Author + information
- Received November 15, 1983
- Revision received March 28, 1984
- Accepted April 13, 1984
- Published online September 1, 1984.
- Leonard E. Ginzton, MD, FACC*,1,
- Michael M. Laks, MD, FACC1,
- Marianne Brizendine, RN1,
- Richard Conant, PhD1 and
- Ismael Mena, MD1
- ↵*Address for reprints: Leonard E. Ginzton, MD, Division of Cardiology, Harbor-UCLA Medical Center, 1000 West Carson Street, Torrance, California 90509.
Thirty-five patients with previous myocardial infarction and 25 normal subjects underwent subcostal view two-dimensional echocardiography at rest and at peak upright bicycle exercise. The purpose was to assess changes in left ventricular volume with maximal upright bicycle exercise and to compare the utility of the peak systolic pressure/end-systolic volume index ratio and ejection fraction as indicators of left ventricular function.
With exercise, normal subjects had a decrease in end-systolic volume index (22 ± 8 to 11 ± 3 ml/m2) (p < 0.001); the normal ejection fraction (59 ± 9 to 72 ± 8%, p < 0.001) and the pressure/volume ratio (6 ± 3 to 18 ± 6, p < 0.001) increased. In patients with prior myocardial infarction there was no change in end-systolic volume index, ejection fraction or pressure/volume ratio with exercise. Although at peak exercise significant differences between normal subjects and patients with prior infarction were demonstrated in end-systolic vol- unie index (p < 0.001), ejection fraction (p < 0.001) and pressure/volume ratio (p < 0.001), the pressure/volume ratio provided sharper delineation between the two groups than did ejection fraction. The exponential relation of the pressure/volume ratio and ejection fraction at peak exercise demonstrates that the pressure/volume ratio is more sensitive as an indicator of normal or borderline left ventricular function and that ejection fraction is more sensitive in quantifying the degree of left ventricular dysfunction.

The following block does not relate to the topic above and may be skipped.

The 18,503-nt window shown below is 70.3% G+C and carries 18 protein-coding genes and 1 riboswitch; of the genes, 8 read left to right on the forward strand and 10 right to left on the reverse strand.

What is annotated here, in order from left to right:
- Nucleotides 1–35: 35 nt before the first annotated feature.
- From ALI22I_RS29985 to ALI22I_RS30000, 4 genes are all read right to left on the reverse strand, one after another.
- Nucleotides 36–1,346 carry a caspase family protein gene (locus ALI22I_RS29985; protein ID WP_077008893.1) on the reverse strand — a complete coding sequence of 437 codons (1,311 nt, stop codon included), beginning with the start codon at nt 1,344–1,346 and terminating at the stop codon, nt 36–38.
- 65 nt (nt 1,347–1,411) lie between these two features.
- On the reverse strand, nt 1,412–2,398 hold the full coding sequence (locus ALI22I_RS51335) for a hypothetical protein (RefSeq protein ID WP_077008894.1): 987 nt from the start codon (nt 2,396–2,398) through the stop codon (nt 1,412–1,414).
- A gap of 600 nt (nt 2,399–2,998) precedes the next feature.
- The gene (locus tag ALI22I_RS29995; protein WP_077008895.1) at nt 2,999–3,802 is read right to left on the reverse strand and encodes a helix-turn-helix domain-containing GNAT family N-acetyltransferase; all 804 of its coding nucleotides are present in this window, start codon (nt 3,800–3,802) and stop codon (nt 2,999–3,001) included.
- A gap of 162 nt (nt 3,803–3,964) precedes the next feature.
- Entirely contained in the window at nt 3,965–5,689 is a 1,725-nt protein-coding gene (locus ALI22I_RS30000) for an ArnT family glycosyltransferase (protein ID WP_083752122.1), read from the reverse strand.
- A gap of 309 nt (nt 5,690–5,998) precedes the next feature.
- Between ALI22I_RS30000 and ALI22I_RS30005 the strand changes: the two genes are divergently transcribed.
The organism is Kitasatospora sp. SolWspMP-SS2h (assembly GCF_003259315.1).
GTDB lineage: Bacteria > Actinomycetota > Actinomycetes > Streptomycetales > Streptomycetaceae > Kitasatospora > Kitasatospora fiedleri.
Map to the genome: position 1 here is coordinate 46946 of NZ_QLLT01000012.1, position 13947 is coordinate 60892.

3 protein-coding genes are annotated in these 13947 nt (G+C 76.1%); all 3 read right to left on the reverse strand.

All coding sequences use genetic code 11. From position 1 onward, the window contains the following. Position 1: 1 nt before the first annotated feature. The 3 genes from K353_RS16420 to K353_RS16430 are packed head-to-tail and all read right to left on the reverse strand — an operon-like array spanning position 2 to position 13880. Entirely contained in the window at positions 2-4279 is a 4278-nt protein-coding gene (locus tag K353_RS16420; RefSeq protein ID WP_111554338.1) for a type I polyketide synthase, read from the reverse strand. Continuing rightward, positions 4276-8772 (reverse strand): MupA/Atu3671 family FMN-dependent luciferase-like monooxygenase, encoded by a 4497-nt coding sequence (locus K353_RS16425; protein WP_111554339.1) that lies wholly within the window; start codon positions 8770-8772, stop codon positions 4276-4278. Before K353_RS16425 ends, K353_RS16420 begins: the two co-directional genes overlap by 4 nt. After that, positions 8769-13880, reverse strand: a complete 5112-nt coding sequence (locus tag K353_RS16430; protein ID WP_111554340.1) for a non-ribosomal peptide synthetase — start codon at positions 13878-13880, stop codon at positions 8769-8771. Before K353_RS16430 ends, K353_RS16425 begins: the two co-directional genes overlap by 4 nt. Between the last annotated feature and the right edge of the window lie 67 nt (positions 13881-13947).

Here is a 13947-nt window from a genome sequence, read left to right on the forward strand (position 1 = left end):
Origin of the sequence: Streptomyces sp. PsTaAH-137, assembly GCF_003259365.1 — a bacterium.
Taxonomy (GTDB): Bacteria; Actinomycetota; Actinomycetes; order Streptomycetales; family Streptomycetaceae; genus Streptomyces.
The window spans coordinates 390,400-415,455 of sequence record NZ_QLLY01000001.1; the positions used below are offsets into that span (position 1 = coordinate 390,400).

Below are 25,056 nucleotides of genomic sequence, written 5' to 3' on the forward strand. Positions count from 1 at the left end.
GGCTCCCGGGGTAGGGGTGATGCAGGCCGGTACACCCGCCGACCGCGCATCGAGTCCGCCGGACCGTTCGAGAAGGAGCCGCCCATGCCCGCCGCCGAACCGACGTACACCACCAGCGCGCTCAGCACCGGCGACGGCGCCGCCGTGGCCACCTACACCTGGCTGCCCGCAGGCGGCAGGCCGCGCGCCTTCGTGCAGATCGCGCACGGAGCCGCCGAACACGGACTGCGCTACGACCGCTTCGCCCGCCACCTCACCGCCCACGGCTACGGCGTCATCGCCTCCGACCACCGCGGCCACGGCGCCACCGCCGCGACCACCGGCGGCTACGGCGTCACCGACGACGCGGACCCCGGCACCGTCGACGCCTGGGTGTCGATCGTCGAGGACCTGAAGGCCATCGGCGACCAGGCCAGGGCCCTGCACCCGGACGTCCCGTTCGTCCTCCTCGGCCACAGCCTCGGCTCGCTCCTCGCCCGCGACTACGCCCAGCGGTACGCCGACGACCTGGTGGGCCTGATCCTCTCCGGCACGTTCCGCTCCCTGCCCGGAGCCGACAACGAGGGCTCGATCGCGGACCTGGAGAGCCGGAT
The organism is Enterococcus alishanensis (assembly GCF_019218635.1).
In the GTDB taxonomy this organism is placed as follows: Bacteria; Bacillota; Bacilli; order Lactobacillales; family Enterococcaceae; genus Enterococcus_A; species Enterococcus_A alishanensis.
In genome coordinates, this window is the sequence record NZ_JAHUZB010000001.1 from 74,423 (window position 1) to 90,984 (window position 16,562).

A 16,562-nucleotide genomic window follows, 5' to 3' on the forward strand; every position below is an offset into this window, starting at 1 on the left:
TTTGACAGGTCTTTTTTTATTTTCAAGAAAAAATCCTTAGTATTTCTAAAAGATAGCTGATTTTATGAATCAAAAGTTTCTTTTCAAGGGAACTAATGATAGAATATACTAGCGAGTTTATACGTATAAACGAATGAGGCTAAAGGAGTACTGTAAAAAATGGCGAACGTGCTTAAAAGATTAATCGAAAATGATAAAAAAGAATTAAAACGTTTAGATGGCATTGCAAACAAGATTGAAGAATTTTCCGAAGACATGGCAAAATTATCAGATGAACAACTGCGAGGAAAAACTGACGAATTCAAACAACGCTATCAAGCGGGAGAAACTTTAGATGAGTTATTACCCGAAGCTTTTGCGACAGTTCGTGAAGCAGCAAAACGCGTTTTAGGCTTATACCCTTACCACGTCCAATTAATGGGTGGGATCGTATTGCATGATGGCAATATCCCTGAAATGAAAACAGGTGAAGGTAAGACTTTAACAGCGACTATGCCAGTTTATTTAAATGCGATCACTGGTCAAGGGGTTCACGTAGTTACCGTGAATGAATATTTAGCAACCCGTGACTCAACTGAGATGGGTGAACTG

It is concluded that 1) the peak systolic pressure/end-systolic volume ratio at the peak of upright bicycle exercise is better than ejection fraction in distinguishing between normal subjects and patients with prior myocardial infarction and 2) the pressure/volume ratio and ejection fraction have complementary roles in identifying and quantifying abnormal left ventricular function.
- Received November 15, 1983.
- Revision received March 28, 1984.
- Accepted April 13, 1984.
- American College of Cardiology Foundation